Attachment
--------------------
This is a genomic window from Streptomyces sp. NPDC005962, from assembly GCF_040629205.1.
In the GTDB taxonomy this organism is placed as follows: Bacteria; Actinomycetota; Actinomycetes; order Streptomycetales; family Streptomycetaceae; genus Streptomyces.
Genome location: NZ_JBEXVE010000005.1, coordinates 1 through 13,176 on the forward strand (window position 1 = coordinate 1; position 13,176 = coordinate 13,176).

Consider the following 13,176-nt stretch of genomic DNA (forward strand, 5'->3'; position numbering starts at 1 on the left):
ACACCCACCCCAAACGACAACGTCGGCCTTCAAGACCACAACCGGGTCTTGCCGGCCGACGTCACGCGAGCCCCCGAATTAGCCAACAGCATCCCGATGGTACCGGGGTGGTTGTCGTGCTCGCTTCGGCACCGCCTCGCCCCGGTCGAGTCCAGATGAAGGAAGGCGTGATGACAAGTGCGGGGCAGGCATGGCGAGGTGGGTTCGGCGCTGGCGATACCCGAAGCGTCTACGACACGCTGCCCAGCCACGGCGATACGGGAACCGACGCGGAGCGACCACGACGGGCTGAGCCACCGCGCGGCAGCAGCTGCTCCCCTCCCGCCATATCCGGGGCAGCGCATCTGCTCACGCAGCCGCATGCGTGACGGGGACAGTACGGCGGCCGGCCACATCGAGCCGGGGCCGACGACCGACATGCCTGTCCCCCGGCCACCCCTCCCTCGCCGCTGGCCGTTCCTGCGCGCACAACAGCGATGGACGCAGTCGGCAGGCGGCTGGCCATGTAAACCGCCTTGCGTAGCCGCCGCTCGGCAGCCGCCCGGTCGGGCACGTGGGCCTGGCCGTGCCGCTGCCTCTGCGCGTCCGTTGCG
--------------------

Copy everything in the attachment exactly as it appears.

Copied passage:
This is a genomic window from Streptomyces sp. NPDC005962, from assembly GCF_040629205.1.
In the GTDB taxonomy this organism is placed as follows: Bacteria; Actinomycetota; Actinomycetes; order Streptomycetales; family Streptomycetaceae; genus Streptomyces.
Genome location: NZ_JBEXVE010000005.1, coordinates 1 through 13,176 on the forward strand (window position 1 = coordinate 1; position 13,176 = coordinate 13,176).

Consider the following 13,176-nt stretch of genomic DNA (forward strand, 5'->3'; position numbering starts at 1 on the left):
ACACCCACCCCAAACGACAACGTCGGCCTTCAAGACCACAACCGGGTCTTGCCGGCCGACGTCACGCGAGCCCCCGAATTAGCCAACAGCATCCCGATGGTACCGGGGTGGTTGTCGTGCTCGCTTCGGCACCGCCTCGCCCCGGTCGAGTCCAGATGAAGGAAGGCGTGATGACAAGTGCGGGGCAGGCATGGCGAGGTGGGTTCGGCGCTGGCGATACCCGAAGCGTCTACGACACGCTGCCCAGCCACGGCGATACGGGAACCGACGCGGAGCGACCACGACGGGCTGAGCCACCGCGCGGCAGCAGCTGCTCCCCTCCCGCCATATCCGGGGCAGCGCATCTGCTCACGCAGCCGCATGCGTGACGGGGACAGTACGGCGGCCGGCCACATCGAGCCGGGGCCGACGACCGACATGCCTGTCCCCCGGCCACCCCTCCCTCGCCGCTGGCCGTTCCTGCGCGCACAACAGCGATGGACGCAGTCGGCAGGCGGCTGGCCATGTAAACCGCCTTGCGTAGCCGCCGCTCGGCAGCCGCCCGGTCGGGCACGTGGGCCTGGCCGTGCCGCTGCCTCTGCGCGTCCGTTGCG